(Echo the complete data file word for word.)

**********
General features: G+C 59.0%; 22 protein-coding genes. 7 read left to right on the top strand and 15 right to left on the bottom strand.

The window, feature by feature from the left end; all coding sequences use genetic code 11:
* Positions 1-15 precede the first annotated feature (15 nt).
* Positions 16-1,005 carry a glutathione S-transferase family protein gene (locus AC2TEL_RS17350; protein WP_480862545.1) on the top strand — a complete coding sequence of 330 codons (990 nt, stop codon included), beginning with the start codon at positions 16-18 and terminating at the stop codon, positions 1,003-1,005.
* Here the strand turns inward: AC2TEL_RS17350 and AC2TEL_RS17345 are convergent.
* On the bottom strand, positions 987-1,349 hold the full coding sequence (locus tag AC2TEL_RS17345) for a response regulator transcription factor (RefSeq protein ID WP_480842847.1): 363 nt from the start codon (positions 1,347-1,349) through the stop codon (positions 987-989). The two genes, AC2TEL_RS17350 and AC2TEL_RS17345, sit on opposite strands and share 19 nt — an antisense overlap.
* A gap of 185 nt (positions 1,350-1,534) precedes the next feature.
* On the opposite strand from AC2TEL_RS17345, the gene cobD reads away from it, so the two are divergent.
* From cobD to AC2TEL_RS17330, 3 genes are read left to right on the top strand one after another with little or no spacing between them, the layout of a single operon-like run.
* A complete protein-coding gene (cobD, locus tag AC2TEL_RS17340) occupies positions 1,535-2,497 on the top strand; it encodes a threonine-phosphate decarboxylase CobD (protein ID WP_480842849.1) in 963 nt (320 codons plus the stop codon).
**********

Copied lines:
General features: G+C 59.0%; 22 protein-coding genes. 7 read left to right on the top strand and 15 right to left on the bottom strand.

The window, feature by feature from the left end; all coding sequences use genetic code 11:
* Positions 1-15 precede the first annotated feature (15 nt).
* Positions 16-1,005 carry a glutathione S-transferase family protein gene (locus AC2TEL_RS17350; protein WP_480862545.1) on the top strand — a complete coding sequence of 330 codons (990 nt, stop codon included), beginning with the start codon at positions 16-18 and terminating at the stop codon, positions 1,003-1,005.
* Here the strand turns inward: AC2TEL_RS17350 and AC2TEL_RS17345 are convergent.
* On the bottom strand, positions 987-1,349 hold the full coding sequence (locus tag AC2TEL_RS17345) for a response regulator transcription factor (RefSeq protein ID WP_480842847.1): 363 nt from the start codon (positions 1,347-1,349) through the stop codon (positions 987-989). The two genes, AC2TEL_RS17350 and AC2TEL_RS17345, sit on opposite strands and share 19 nt — an antisense overlap.
* A gap of 185 nt (positions 1,350-1,534) precedes the next feature.
* On the opposite strand from AC2TEL_RS17345, the gene cobD reads away from it, so the two are divergent.
* From cobD to AC2TEL_RS17330, 3 genes are read left to right on the top strand one after another with little or no spacing between them, the layout of a single operon-like run.
* A complete protein-coding gene (cobD, locus tag AC2TEL_RS17340) occupies positions 1,535-2,497 on the top strand; it encodes a threonine-phosphate decarboxylase CobD (protein ID WP_480842849.1) in 963 nt (320 codons plus the stop codon).